Raising his hands the Allurer spoke, “This is not my doing.” The voice slid over Erieri with a familiarity which wrapped about her as if that sound alone could grant her comfort. So few words, and still he pulled at her. The tones whispering for her to surrender her charge to protect to relax instead.

He hadn’t been inappropriately named.

Cormac snorted beside Erieri. “You’ve always lusted for our time. After trying to steal it so many times and ways do you expect any of us to believe you now?” Erieri heard the bitterness in Cormac’s voice. She’d yet to tease tales of his encounters with the Allurer from him. Hendat had been similarly recalcitrant. Someday, she’d get them both to speak.

Erieri shoved the thoughts away and refocused on the Allurer. His features had softened, deepened. The impression he gave spoke of sorrow, but Cormac was right. The Allurer used every tactic to gain his desire. Her eyes twitched as she allowed her concern to twist into rage.

“This is not my doing.” The Allurer said, turning away before Erieri could speak. When he continued, he spoke sop softly Erieri would not have heard him if she’d spoken. Or Cormac had stirred the grass. “But I know this.” If she’d thought his expression sorrowful, his voice would make a statue weep.

“Then tell us what it is,” Erieri demanded. The Allurer turned back, glancing at her sword. Erieri forced herself to release her grip on the weapon.

“It is the end of time” the Allurer said.

Erieri looked from him to the clock. Looked as it cut into the ground and felt the rightness of the Allurer’s words. Time was ending. But this couldn’t end her time, could it?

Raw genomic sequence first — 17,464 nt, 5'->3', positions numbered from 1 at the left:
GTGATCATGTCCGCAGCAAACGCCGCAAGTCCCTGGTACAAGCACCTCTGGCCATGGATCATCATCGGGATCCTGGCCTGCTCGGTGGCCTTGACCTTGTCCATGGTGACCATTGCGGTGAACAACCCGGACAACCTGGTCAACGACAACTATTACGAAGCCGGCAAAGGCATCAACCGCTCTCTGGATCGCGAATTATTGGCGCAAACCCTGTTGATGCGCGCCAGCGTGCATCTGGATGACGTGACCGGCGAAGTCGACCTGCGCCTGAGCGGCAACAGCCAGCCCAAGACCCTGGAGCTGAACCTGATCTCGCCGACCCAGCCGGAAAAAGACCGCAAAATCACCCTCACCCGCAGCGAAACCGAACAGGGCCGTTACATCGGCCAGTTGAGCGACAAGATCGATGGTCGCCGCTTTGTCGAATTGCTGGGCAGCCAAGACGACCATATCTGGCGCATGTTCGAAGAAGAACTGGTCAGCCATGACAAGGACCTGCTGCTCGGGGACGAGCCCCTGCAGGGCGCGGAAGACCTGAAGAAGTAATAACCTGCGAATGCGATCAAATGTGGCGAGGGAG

Glancing at Cormack, he shrugged at Erieri before moving past her and the Allurer. He paused at the base of the hillock. Grasping a handful of dirt, he allowed it to drop to the ground in a poofing billow, and the clockface there. Too dry for the plains.

Erieri joined him and reached to press her fingertips against the clock’s glass face. “I would not,” the Allurer said. Erieri turned and scowled at him. If he didn’t want her to, then she certainly should. Turning away, she touched the glass and cold seeped into her. Erieri cried out and fell to her knees.

“What have you done?” Cormac thundered. His voice sounded strange in her ears. Quieter. He grasped her arms pulling her up to sitting from the ground. She felt the pressure, but not the warmth of his skin. Whatever heat her body contained the clock drew toward itself.

“I did nothing.”

“Erieri! Erieri!” Cormac’s hands tightened on her, shifting her, but the clock held her gaze. “What have you done?” Cormac demanded again.

“I have done nothing,” the Allurer said. His voice sounded dim as if daisy fluff stuffed her ears. Erieri heard the distant thud of a footstep behind her. Heard Cormac growl. The muffled words barely reached her. “I have done nothing, but I have seen this,” the Allurer said.

“Then how do we stop it?”

An empty chuckle, and the Allurer spoke again, “I saw this. I did not stop this. I cannot stop this. Only she can.”